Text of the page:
05/25/2012 07:24 EDT | Updated 07/25/2012 05:12 EDT

Second-year Timbers and Whitecaps renew rivalry, battle for bragging rights

VANCOUVER - The Vancouver Whitecaps did not achieve one of their primary goals. Now, they will focus on the other one.

The Whitecaps resume their Major League Soccer playoff quest Saturday against the Portland Timbers as they attempt to put a disappointing loss in the Canadian Championship final behind them.

"It's always disappointing when you lose any game, but a cup final is even more disappointing, because you can't go back and change it," said Whitecaps coach Martin Rennie after the team touched down in Portland, Ore., on Friday. "But we need to move on."

The Canadian title has eluded the Whitecaps since their days in lower-tier leagues, but they dropped the two-game, total-goals final series 2-1 on aggregate to a Toronto team that has lost all nine of its MLS games.

The Caps lost the decisive second leg 1-0 in Toronto on Wednesday, delivering a lacklustre performance that defied the importance of the game.

Although Saturday's contest still marks an early point on the road to the MLS promised land, it serves as an important milepost during Vancouver's second season in North America's top league. The Whitecaps (5-3-3) and Timbers (3-5-3) both entered MLS last season, but Portland placed a respectable sixth in the Western Conference while the Whitecaps finished last overall with two different coaches. The Timbers also beat the Whitecaps in both games between the teams.

Vancouver has been the better team lately in league play, posting three wins and a draw in its last five games. Portland has lost four of its past five games, with only a draw to its credit.

A Whitecaps victory will serve as another sign of how far Vancouver has advanced under new coach Rennie, who has strived to put his stamp on the team. Vancouver can also match the six wins that it mustered all of last season.

Rennie has rotated his lineup considerably lately as the Whitecaps have played two games per week throughout the month. He is expected to do the same in Portland before his club gets a two-week break.

"It's basically because we've got so many games and we want to be making sure that we're putting out a strong lineup in every game," said Rennie.

The Whitecaps showed signs of progress in a 2-2 draw with a strong Seattle Sounders squad last weekend. But Seattle's 90th-minute tying goal and the loss to Toronto raised more questions about the Whitecaps' ability to play their best at the right time — and produce offence consistently.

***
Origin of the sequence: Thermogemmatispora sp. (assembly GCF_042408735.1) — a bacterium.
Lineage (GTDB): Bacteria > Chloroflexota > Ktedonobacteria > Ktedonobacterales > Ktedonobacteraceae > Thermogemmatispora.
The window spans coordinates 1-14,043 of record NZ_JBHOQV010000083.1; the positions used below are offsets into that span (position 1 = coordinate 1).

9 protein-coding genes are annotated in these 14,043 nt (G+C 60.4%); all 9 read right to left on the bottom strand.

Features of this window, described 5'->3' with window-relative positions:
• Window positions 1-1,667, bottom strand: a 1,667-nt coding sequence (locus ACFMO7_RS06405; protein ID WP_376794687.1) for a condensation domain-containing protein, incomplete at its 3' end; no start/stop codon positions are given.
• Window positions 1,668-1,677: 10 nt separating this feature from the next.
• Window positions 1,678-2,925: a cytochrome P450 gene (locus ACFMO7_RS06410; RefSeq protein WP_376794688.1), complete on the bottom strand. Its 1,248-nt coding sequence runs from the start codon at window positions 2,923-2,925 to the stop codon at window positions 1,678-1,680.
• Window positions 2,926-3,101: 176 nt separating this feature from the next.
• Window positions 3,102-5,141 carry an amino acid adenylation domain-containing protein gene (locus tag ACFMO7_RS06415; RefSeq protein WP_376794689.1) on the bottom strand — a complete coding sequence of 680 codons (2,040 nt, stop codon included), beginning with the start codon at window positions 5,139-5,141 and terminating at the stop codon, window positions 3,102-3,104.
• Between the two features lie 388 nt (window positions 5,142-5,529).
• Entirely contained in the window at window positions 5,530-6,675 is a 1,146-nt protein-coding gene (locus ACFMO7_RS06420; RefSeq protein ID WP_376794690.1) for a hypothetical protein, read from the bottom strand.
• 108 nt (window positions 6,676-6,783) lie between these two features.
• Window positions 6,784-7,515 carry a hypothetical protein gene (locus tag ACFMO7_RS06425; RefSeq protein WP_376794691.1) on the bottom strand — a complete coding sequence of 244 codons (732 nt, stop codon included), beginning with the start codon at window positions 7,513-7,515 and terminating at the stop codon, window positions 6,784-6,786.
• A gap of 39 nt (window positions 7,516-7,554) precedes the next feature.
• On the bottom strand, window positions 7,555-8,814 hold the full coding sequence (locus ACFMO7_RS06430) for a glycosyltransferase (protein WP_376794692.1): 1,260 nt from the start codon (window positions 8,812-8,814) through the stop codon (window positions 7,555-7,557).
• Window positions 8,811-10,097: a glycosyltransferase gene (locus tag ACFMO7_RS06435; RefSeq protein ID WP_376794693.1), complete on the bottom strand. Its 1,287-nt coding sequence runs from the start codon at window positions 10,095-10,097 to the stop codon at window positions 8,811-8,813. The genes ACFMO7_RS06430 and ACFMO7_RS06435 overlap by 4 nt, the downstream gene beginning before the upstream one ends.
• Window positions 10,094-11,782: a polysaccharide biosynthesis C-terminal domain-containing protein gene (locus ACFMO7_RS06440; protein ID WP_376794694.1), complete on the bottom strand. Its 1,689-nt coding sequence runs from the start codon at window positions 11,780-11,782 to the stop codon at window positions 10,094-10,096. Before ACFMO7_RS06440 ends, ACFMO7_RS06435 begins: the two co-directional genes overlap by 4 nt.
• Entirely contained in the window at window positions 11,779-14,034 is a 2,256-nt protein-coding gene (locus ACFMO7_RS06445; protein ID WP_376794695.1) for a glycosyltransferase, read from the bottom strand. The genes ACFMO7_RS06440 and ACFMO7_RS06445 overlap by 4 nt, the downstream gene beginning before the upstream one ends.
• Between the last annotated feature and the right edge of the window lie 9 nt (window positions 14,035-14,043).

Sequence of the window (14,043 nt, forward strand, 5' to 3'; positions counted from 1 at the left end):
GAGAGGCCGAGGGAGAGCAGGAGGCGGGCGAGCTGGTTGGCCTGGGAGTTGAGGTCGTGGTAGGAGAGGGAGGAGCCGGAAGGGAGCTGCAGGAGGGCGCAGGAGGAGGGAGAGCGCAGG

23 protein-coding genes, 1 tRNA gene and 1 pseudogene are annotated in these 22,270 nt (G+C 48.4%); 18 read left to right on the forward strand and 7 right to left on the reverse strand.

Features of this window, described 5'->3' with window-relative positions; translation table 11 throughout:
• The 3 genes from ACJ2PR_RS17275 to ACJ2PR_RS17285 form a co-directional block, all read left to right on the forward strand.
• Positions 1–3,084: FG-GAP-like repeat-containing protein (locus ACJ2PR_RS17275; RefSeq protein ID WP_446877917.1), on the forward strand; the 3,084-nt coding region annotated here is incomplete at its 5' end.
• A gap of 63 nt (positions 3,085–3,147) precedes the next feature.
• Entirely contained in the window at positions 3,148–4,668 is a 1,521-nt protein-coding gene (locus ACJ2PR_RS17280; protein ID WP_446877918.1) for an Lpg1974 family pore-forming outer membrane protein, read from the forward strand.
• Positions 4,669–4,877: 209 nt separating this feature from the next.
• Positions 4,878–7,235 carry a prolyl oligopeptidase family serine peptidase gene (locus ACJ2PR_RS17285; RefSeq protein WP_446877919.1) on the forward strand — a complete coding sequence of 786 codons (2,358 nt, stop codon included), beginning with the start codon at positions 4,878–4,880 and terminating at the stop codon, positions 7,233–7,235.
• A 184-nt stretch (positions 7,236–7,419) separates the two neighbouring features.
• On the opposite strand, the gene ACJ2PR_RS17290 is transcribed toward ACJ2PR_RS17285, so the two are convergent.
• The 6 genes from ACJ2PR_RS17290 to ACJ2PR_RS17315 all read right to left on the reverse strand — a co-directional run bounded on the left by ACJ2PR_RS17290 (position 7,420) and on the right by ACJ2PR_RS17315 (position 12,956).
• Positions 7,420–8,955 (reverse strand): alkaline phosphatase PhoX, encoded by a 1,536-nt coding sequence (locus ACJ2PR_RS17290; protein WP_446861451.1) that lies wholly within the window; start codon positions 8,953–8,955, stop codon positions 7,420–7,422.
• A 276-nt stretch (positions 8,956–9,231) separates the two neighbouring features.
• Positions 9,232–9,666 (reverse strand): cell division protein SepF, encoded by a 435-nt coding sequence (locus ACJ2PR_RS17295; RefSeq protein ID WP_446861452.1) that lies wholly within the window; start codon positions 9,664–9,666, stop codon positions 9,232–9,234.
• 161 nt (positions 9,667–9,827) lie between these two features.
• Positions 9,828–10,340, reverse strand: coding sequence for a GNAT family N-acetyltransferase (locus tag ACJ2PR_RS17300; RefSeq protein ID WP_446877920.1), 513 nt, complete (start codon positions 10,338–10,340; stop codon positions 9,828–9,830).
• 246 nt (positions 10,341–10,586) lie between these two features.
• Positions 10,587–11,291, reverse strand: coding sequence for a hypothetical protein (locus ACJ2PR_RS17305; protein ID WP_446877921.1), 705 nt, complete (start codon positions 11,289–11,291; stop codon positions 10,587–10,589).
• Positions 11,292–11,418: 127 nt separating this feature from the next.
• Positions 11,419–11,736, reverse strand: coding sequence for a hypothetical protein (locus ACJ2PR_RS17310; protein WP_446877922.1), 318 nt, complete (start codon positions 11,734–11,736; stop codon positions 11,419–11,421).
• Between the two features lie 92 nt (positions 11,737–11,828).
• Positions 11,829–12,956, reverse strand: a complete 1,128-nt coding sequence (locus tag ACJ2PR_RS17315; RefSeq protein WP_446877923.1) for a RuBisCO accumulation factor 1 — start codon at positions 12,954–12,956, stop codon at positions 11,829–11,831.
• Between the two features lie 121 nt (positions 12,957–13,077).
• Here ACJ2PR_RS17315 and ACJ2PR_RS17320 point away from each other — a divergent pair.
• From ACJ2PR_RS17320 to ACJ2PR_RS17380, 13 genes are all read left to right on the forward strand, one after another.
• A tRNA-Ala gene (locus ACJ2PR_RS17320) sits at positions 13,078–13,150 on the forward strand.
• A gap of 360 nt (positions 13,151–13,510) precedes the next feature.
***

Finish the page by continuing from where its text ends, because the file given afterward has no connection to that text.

Vancouver has a bevy of talented strikers, but no strong offensive tandem has emerged.

"We have a lot of weapons, but you're right in that we haven't found the right tandem yet," said captain Jay DeMerit, stressing the club wins and loses as a team.

On the positive side, he added, the Caps still plenty of games to try and find the right combinations.

Returning strikers Camilo and Eric Hassli have yet to pay dividends together and newcomers are still getting used to each other. Camilo, a five-foot-seven and 155-pound Brazilian tends to be a solo artist. On the other hand, Hassli, a six-foot-four and 200-pound Frenchman, is more of a finisher who needs passers to find him in space.

Camilo has three MLS goals to date and Hassli has scored two league markers, but they have scored their goals while playing apart or with help from others. The anticipated connection between Hassli and fellow Frenchman Sebastien Le Toux has also been slow to develop after they combined on Vancouver's first goal of the season against Montreal.

One reason: Hassli has played a reserve role in several games lately. It remains to be seen whether he will get his second straight start.

Rennie said Hassli "has made a big difference" while subbing in. He came off the bench to score Vancouver's goal in a 1-1 tie in the first leg against Toronto and also scored the winning goal in a 2-1 victory over San Jose earlier this month in the same fashion.

Like Hassli, Le Toux, who has three goals, tends to be more of a finisher, but has not found a reliable offensive partner.

Omar Salgado, 18, has emerged as a playmaker while being deployed as a left winger in his second season with the Caps. Rookie Darren Mattocks, a speedster comparable to Camilo, has displayed considerable promise, but suffered from a lack of finish against Seattle. Rennie wants him to be more "clinical" with his chances.

But the coach, who also wants to see his team pass better than it did against Toronto, does not believe he needs to find a tandem that can play well together. Noting the team scores and defends as an entire unit, Rennie indicated he will be happy whether two, three or four players score — as long as the goals come.

"It's more about the production at the end of it," Rennie said.

Notes: MLS Players Union salary figures show that Hassli will earn a team-high salary of US$790,000 this season, not including bonuses and other incentives the Whitecaps may have included. DeMerit is Vancouver's second-highest-paid player at a guaranteed $350,000. ... Portland's highest-paid player is striker Kris Boyd at $1.5 million. Boyd shares the team goals lead at three with Darlington Nagbe. ... The game serves as part of the Cascadia Cup, an in-season series between Vancouver, Portland and Seattle. The club with the best record in games between the teams will claim the trophy, which was created by fans. ... Whitecaps defender Alain Rochat is expected to play despite leaving Wednesday's game in Toronto early with an ankle injury. ... Vancouver striker Atiba Harris, bothered by a sore thigh, did not make the trip. ... Portland is coming off a 1-0 loss to Spanish side Valencia in a friendly.